JOURNAL ARTICLE

Rotational positioning of the tibial tray in total knee arthroplasty: a CT evaluation

J Berhouet, P Beaufils, P Boisrenoult, D Frasca, N Pujol
Orthopaedics & Traumatology, Surgery & Research: OTSR 2011, 97 (7): 699-704
21993150

INTRODUCTION: Various surgical techniques have been described to set the rotational alignment of the tibial baseplate during total knee arthroplasty. The self-positioning method ("self-adjustment") aligns the tibial implant according to the rotational alignment of the femoral component which is used as a reference after performing repeated knee flexion/extension cycles. Postoperative computed tomography scanning produces accurate measurements of the tibial baseplate rotational alignment with respect to the femoral component.

HYPOTHESIS: The rotational positioning of the tibial baseplate matches the rotation of the femoral component with parallel alignment to the prosthetic posterior bicondylar axis.

PATIENTS AND METHODS: A 3-month follow-up CT scan was carried out after primary total knee arthroplasty implanted in osteoarthritic patients with a mean 7.8° varus deformity of the knee in 50 cases and a mean 8.7° valgus deformity of the knee in 44 cases. The NexGen LPS Flex (Zimmer) fixed-bearing knee prosthesis was used in all cases. An independant examiner (not part of the operating team) measured different variables: the angle between the anatomic transepicondylar axis and the posterior bicondylar axis of the femoral prosthesis (prosthetic posterior condylar angle), the angle between the posterior bicondylar axis and the posterior marginal axis of the tibial prosthesis, the angle between the posterior marginal axis of the tibial prosthesis and the posterior marginal axis of the tibial bone and finally the angle between the anatomic transepicondylar axis and the posterior marginal axis of the tibial prosthesis.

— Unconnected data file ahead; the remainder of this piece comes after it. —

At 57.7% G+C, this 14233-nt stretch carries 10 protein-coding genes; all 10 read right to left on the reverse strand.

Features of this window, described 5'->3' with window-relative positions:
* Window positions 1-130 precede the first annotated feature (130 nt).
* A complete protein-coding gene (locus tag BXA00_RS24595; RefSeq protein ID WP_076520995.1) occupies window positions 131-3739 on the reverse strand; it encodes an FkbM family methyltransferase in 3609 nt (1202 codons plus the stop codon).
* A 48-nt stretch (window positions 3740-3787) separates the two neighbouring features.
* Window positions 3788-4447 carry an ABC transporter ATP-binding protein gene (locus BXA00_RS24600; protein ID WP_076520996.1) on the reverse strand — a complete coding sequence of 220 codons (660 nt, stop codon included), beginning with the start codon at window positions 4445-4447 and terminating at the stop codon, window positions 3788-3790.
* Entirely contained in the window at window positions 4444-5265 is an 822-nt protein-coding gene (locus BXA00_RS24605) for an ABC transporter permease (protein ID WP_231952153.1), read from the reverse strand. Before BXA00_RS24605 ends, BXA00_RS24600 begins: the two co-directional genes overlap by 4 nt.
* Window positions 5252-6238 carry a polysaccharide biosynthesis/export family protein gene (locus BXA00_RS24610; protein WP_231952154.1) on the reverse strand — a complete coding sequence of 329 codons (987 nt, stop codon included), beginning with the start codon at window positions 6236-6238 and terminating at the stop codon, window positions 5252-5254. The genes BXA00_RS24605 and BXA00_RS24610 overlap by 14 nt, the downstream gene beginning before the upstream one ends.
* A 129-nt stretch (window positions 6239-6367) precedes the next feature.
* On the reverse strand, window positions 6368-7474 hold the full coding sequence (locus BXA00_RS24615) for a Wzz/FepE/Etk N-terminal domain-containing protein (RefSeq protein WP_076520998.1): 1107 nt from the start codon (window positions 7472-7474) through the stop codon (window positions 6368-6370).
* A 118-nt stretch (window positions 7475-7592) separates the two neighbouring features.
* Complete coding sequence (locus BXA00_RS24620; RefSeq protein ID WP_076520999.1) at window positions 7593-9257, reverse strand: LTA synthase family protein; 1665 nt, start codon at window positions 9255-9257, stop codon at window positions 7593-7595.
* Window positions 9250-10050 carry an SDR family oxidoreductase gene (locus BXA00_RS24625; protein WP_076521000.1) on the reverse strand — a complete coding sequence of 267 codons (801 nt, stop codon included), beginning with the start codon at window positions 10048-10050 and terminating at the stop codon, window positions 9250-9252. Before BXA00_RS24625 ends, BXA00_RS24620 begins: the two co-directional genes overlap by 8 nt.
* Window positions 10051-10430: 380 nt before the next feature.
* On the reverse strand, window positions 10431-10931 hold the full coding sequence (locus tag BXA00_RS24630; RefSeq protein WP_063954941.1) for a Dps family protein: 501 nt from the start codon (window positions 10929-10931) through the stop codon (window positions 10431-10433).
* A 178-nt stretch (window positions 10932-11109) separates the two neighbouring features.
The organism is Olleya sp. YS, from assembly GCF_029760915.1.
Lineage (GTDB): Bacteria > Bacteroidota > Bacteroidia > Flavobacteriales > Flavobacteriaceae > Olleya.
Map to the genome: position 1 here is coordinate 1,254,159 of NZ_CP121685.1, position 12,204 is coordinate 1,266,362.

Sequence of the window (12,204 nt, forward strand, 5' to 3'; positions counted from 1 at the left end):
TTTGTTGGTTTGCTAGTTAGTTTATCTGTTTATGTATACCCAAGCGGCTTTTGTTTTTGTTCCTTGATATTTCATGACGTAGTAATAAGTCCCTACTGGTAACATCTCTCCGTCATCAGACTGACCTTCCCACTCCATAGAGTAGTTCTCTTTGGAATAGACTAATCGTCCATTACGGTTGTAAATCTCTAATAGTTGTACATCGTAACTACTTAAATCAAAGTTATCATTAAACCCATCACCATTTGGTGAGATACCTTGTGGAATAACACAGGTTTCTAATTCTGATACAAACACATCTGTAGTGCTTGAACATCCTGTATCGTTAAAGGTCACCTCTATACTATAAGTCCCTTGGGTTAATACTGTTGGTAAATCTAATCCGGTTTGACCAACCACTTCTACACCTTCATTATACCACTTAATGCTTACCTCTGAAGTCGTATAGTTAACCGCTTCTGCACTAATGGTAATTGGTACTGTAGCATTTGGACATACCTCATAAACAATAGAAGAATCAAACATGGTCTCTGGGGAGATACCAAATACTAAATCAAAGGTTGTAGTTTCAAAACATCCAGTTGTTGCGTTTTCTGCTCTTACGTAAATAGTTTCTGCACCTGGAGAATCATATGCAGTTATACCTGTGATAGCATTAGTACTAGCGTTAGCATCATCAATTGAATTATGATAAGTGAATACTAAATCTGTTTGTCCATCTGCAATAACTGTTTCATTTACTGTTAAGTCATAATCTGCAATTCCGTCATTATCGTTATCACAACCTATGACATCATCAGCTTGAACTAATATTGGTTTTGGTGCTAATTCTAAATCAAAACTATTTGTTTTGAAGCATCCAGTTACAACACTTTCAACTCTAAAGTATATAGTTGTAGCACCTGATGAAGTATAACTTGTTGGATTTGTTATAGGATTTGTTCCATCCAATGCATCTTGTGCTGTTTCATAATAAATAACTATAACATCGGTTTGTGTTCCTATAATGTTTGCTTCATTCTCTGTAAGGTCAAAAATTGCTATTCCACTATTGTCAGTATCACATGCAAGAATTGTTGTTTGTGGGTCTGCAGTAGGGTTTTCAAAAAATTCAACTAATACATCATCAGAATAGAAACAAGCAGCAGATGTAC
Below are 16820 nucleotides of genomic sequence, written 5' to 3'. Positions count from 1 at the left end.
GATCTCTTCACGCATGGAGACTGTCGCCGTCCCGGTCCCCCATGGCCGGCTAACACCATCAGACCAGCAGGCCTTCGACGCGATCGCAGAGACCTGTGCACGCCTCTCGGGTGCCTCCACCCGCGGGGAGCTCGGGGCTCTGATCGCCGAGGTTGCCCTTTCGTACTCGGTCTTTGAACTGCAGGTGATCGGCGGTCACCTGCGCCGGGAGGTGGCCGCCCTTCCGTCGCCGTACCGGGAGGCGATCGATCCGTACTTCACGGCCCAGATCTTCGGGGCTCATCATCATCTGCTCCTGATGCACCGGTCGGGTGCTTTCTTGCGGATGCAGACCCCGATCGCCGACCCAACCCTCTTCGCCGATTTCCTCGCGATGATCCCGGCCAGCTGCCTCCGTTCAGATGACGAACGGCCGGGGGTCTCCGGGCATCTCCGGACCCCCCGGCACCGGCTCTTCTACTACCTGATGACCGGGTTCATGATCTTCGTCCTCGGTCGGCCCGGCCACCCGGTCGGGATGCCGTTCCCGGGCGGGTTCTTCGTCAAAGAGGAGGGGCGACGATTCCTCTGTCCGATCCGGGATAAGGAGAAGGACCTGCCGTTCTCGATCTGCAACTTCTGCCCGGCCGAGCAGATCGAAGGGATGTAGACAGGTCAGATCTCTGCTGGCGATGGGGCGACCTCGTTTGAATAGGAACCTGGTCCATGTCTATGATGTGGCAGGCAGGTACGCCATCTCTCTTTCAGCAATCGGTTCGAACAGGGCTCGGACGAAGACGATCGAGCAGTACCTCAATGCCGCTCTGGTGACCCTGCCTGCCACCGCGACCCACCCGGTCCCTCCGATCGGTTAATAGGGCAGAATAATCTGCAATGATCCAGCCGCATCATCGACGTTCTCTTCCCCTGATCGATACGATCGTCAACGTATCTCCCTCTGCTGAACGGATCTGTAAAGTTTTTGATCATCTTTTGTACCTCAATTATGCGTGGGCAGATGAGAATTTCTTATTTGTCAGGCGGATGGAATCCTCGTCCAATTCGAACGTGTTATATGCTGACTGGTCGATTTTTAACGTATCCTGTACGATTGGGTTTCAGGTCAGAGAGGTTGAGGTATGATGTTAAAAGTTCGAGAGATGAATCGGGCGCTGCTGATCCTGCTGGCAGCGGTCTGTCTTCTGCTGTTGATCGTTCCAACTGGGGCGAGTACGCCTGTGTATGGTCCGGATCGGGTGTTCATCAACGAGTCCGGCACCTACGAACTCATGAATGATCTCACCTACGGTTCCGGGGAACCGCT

RESULTS: For the genu varum and genu valgum subgroups, the mean posterior condylar axis of the femoral prosthesis was 3.1° (SD: 1.91; extremes 0° to 17.5°) and 4.7° (SD: 2.7; extremes 0° to 11°) respectively. The tibial baseplate was placed in external rotation with respect to the femoral component: 0.7° (SD : 4.45; extremes -9.5° to 9.8°) and 0.9° (SD: 4.53; extremes -10.8° to 9.5°), but also to the native tibia: 6.1° (SD: 5.85; extremes -4.6° to 22.5°) and 12.5° (SD: 8.6; extremes -10° to 28.9°). The tibial component was placed in internal rotation relative to the anatomic transepicondylar axis: 1.9° (SD : 4.93; extremes -13.6° to 7°) and 3° (SD : 4.38; extremes -16.2° to 4.8°).

DISCUSSION: The tibial component is aligned parallel to the femoral component whatever the initial frontal deformity (P≅0.7). However, a difference was observed between the rotational alignment of the tibial baseplate and the native tibia depending on the initial deformity and could be attributed to the morphological variations of the bony tibial plateau in case of genu valgum.

CONCLUSION: The self-positioning method is a reproducible option when using this type of implant since it allows the tibial component to be positioned parallel to the posterior border of the femur.

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